Illustration by Lin Zagorski. Characters from SnapChat, TimeHop, Hopper, Google Hangouts, Headspace and Groupon

Illustration & Software: A Delightful Revolution

How and why you should use illustration in software

Illustration was once relied on by advertisers, publishers, and many other industries as their primary source of visual storytelling, but its dominance faded in favor of the newest technological sensation: photography. But photography didn’t kill illustration, it just changed the way it is used. While photography captures an arrangement or composition what already exists, illustration creates an image from nothing but the imagination.

Jump to the 21st century and it’s no surprise that illustration has found itself at home in software designs. Technology introduces a new playground for illustrators to flex their creative muscles, allowing them to connect with their audiences on a deeper and more personal level by crafting interactions and entire experiences for users. There’s no shortage of illustration in games or apps for kids, but the problem-solving power of illustration goes far beyond those expected uses. Let’s look at why they are so effective.

The Benefits of Illustration

Illustration facilitates understanding.

Many people are visual learners and can understand complex concepts more quickly through viewing an illustration over reading a lengthy explanation (e.g. IKEA instructions). Because illustrations don’t usually involve text, they become universal, making them understandable by a larger audience, of many ages, cultures, and languages. This can be really useful in the software space, where many users fly through instructions and onboarding experiences.

Illustration is Relatable

From Scott McCloud’s book Understanding Comics, this diagram shows the progression of realism to abstraction. Illustration lies somewhere in between allowing interpretations and self-identification from viewers.

Photographs are often too specific, capturing reality, but leaving little room for viewers to imagine themselves in place of the models. Illustrations, however, ask for interpretation and input from their audience. Not only do illustrations simplify the image and allow viewers self-reflection, they also provide space for viewers to make their own intuitive leaps to understand complex ideas. User relatability makes software experiences memorable.

Illustration differentiates you from competitors.

Illustration in software occupies a smaller share of the market, and often companies who employ illustration stand out over their competitors. Illustration can be utilized as a distinguisher especially among companies that lean heavily on stock photography, typography, or more graphic elements in their software experiences. It’s also a way to establish your brand. Take for example, Dropbox, who in addition to making sure their product was simple and easy to use, also leveraged illustration to attract consumer loyalty amongst a sea of bland enterprise cloud storage solutions.

Illustration introduces delight.

In an industry where delight is highly sought after, well-crafted illustrations are a gift to users. Frank Chimero devotes an entire chapter expanding upon the concept in his book, The Shape of Design. Even if “delight” has become an overused buzzword, there is still a movement to create software that provides value beyond its functionality, and adding illustration is a simple, authentic way to promote those positive feelings. Illustrations are delightful because they don’t just promote brand aesthetics, they introduce whimsy, friendliness and fun into software and can liven up the unsexiest of utilities.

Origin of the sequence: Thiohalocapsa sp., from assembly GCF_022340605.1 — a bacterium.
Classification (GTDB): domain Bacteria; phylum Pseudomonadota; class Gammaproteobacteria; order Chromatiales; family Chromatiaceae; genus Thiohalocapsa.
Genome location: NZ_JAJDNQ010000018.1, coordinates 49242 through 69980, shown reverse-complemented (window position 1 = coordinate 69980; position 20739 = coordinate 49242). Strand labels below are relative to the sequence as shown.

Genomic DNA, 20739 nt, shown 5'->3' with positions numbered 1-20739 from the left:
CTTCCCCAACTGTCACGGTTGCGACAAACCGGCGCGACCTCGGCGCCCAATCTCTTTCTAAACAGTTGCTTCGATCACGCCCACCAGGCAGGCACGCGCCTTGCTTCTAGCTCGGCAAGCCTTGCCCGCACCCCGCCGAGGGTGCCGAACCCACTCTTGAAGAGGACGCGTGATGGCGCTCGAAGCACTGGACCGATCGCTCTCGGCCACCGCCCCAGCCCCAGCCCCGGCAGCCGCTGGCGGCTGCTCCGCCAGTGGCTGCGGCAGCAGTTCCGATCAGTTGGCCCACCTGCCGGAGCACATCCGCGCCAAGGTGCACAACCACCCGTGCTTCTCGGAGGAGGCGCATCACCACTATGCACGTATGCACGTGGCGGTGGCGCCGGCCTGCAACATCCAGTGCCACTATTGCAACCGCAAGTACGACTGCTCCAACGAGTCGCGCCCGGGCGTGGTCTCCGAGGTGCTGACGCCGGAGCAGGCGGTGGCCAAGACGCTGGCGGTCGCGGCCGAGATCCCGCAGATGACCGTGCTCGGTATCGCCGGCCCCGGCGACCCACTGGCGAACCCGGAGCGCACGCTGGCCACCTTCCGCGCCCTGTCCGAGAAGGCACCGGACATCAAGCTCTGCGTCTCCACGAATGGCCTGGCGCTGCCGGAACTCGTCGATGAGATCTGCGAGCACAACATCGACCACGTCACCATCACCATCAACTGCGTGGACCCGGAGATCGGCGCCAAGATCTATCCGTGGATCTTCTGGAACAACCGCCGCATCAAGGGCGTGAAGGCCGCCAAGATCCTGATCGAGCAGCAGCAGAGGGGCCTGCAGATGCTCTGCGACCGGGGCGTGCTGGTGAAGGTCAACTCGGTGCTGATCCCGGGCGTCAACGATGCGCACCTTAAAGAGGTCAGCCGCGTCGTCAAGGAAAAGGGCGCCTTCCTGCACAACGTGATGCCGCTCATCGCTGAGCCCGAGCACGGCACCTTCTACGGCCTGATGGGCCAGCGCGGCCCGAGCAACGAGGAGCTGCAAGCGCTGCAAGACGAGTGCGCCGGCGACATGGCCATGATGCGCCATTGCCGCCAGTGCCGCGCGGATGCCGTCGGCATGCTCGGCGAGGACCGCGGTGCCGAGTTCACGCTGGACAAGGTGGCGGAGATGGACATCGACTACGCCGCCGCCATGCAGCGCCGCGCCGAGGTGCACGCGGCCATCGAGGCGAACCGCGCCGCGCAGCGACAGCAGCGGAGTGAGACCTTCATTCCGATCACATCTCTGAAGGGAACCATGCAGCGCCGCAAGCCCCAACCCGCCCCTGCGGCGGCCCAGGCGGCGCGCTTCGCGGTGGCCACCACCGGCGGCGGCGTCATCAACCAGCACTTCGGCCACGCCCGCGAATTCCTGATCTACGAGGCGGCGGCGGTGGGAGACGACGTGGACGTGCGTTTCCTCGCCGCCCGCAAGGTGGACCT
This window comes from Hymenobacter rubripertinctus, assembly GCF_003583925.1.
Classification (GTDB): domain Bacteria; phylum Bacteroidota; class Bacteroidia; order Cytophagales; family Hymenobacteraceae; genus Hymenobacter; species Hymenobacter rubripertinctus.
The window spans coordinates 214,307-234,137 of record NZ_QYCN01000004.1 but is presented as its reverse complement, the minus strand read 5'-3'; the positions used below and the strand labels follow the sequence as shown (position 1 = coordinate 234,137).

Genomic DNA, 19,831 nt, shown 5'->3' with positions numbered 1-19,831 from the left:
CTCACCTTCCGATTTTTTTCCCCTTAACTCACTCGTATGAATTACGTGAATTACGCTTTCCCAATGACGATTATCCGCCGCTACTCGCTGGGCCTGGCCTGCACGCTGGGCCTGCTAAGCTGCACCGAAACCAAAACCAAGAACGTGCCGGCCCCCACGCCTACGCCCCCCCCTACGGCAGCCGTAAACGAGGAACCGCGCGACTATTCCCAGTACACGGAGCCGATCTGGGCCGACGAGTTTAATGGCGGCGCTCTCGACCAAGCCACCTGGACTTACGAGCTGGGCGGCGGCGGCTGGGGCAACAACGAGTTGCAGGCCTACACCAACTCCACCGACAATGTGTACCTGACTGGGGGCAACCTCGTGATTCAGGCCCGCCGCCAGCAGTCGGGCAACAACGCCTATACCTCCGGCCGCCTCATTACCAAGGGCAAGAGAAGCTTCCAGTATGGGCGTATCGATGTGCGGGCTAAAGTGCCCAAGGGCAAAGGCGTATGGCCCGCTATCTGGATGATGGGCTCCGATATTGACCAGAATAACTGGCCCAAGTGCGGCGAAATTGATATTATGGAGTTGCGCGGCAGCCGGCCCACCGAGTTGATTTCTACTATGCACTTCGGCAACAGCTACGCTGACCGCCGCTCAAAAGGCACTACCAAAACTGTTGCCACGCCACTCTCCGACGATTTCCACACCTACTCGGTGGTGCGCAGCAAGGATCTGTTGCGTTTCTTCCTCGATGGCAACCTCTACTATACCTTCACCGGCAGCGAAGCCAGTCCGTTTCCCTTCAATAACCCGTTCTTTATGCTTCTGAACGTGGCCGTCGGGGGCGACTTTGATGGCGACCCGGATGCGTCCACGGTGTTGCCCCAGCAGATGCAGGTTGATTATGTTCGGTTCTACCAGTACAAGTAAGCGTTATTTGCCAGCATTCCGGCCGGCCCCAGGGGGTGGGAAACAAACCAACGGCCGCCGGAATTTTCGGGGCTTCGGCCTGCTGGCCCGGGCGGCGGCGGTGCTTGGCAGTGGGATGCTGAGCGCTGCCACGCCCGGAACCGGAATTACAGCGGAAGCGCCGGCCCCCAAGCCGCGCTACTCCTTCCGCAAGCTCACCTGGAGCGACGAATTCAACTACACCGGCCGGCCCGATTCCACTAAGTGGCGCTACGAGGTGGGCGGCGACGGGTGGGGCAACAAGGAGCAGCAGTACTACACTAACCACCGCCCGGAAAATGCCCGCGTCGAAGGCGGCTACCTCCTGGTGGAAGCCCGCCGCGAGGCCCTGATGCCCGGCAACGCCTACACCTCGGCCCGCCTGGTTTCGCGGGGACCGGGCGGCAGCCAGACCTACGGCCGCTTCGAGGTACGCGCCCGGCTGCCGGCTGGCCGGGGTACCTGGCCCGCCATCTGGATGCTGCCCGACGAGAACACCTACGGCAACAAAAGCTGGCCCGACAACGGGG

Examples of Illustration in Software

Flat, simple illustration styles that complement the design aesthetics of Material Design and iOS 8 are the most popular in today’s software space. Even examples that are created to resemble hand-drawn media use vector-based brushes in Illustrator to achieve the flatter look. Illustrations are often animated to come alive with motion when a user physically interacts with them.

The four key places illustration can be found in the software industry are a brand’s onboarding experiences, iconography, promotions, and identity.


Onboarding is the first interaction a user has with a piece of software, and is critical to new user adoption. When done successfully, onboarding experiences engage users, inform them of the purpose and function of the app, and guide them through any setup processes in a simple and thoughtful manner. The apps below show how playful animations can make the onboarding process an entertaining and informative experience.

Hopper, an app that helps you find the best prices on airline tickets, uses illustrations of a chubby rabbit to help explain the function of their app to new users.
Marvel, a prototyping app, uses illustrations of what can only be described as the happiest manila folder you will ever see in their onboarding process.
When the beta of Mailbox for Mac was released, accepting an invitation was an opportunity to make testing out piece of beta software fun, which may make all the difference in keeping users loyal through knowingly buggy software.

Onboarding can either be the experience that creates loyal and happy users or leaves them feeling confused and frustrated, which could lead to the unfortunate deletion of an app. The clarifying and delightful aspects of illustration make onboarding experiences as painless and enjoyable as possible.


These recycling icons demonstrate that the same concept can be understood even with differences in style.¹